Despite the records of the Packers’ and Steelers’ defenses and how spectacularly stingy they’ve been in giving up points (Pittsburgh was best in the NFL, allowing just 14.5 PPG; Green Bay trailed them by half a point), this could be closer to a shootout than everyone is predicting.
The Packers have been the best team in the playoffs at just 17 points/game, while Pittsburgh allows 21.5, but these two defenses are built in the same mold. Pittsburgh has better safeties and a better ROLB, Green Bay has better corners and ILBs, but both these teams are built in the Pittsburgh style.
When Dom Capers was remaking the defense in summer 2009, the popular term for his efforts was that the Pack became Pittsburgh West. Capers served as the Steelers’ defensive coordinator in 1992-1994, when Dick LeBeau was first coming up with his fire-zone blitzes.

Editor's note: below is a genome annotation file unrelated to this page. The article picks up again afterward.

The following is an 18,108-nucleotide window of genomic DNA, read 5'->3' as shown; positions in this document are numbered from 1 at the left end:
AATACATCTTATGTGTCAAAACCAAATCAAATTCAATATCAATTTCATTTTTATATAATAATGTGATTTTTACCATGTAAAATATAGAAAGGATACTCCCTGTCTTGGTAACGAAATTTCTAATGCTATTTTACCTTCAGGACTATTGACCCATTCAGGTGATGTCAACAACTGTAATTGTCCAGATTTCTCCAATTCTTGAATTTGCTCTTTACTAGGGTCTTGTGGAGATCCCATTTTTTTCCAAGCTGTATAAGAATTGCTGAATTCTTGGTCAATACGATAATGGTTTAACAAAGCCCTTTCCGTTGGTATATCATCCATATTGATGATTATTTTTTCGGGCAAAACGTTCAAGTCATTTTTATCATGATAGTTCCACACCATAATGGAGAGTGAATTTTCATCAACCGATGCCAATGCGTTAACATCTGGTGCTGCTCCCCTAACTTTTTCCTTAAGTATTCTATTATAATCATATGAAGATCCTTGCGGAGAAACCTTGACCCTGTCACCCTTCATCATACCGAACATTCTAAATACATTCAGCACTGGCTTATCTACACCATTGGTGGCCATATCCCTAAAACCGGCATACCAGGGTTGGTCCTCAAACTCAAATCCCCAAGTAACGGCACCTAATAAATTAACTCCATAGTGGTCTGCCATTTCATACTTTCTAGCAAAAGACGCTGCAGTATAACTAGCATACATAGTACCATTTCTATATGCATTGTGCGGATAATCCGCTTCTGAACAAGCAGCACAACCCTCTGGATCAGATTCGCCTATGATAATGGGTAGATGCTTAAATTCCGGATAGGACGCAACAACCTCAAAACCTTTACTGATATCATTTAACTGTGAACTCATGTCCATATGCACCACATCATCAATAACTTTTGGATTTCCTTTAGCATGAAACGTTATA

The bottom line is that, for all of Capers’ creative blitzing and zone drops, the odds are that Ben Roethlisberger has seen most of the material. There aren’t many secrets here. Expect Big Ben and Rodgers to have an easier time with the defenses then they had last week.
The performance of Rashard Mendenhall against the heralded Jets defense last week-27 carries, 121 yards and a TD-would seem to be worrisome against the Packers’ middling ground game.
However, the Packers’ run defense has actually improved in the playoffs, holding LeSean McCoy (Eagles), Michael Turner (Falcons) and Matt Forte (Bears) to a combined 155 yards on 39 carries, or 3.97 YPC. This represents a vast improvement over their per-carry average of 4.5 in the regular season. Read more... (870 words + 5 images, estimated 3:29 mins reading time)
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Super Bowl XLV: Packers vs. Steelers – Getting Defensive
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